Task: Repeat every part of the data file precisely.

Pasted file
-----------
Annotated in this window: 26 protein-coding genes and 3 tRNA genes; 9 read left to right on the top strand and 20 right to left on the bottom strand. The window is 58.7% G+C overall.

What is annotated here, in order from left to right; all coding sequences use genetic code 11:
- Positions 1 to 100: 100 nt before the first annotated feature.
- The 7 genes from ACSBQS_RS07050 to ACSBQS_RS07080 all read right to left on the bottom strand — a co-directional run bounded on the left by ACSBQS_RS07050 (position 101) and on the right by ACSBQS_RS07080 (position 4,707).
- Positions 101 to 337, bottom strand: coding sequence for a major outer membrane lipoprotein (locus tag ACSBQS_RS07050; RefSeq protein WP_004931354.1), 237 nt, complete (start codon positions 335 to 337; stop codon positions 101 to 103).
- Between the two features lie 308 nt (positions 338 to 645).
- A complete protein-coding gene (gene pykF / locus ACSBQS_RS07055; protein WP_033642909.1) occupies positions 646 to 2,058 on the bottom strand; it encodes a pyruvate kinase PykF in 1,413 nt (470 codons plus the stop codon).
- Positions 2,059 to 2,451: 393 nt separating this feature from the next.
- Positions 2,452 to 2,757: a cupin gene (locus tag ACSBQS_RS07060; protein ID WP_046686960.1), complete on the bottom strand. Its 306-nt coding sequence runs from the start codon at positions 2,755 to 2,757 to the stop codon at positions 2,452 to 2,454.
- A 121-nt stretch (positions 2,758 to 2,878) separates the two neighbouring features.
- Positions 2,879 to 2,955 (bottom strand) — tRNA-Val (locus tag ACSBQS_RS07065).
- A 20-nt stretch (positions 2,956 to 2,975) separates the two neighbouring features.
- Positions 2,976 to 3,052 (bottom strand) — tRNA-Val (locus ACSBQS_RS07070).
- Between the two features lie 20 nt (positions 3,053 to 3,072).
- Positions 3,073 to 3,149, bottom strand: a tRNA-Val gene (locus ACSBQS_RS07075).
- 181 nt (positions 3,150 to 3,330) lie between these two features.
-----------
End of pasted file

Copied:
Annotated in this window: 26 protein-coding genes and 3 tRNA genes; 9 read left to right on the top strand and 20 right to left on the bottom strand. The window is 58.7% G+C overall.

What is annotated here, in order from left to right; all coding sequences use genetic code 11:
- Positions 1 to 100: 100 nt before the first annotated feature.
- The 7 genes from ACSBQS_RS07050 to ACSBQS_RS07080 all read right to left on the bottom strand — a co-directional run bounded on the left by ACSBQS_RS07050 (position 101) and on the right by ACSBQS_RS07080 (position 4,707).
- Positions 101 to 337, bottom strand: coding sequence for a major outer membrane lipoprotein (locus tag ACSBQS_RS07050; RefSeq protein WP_004931354.1), 237 nt, complete (start codon positions 335 to 337; stop codon positions 101 to 103).
- Between the two features lie 308 nt (positions 338 to 645).
- A complete protein-coding gene (gene pykF / locus ACSBQS_RS07055; protein WP_033642909.1) occupies positions 646 to 2,058 on the bottom strand; it encodes a pyruvate kinase PykF in 1,413 nt (470 codons plus the stop codon).
- Positions 2,059 to 2,451: 393 nt separating this feature from the next.
- Positions 2,452 to 2,757: a cupin gene (locus tag ACSBQS_RS07060; protein ID WP_046686960.1), complete on the bottom strand. Its 306-nt coding sequence runs from the start codon at positions 2,755 to 2,757 to the stop codon at positions 2,452 to 2,454.
- A 121-nt stretch (positions 2,758 to 2,878) separates the two neighbouring features.
- Positions 2,879 to 2,955 (bottom strand) — tRNA-Val (locus tag ACSBQS_RS07065).
- A 20-nt stretch (positions 2,956 to 2,975) separates the two neighbouring features.
- Positions 2,976 to 3,052 (bottom strand) — tRNA-Val (locus ACSBQS_RS07070).
- Between the two features lie 20 nt (positions 3,053 to 3,072).
- Positions 3,073 to 3,149, bottom strand: a tRNA-Val gene (locus ACSBQS_RS07075).
- 181 nt (positions 3,150 to 3,330) lie between these two features.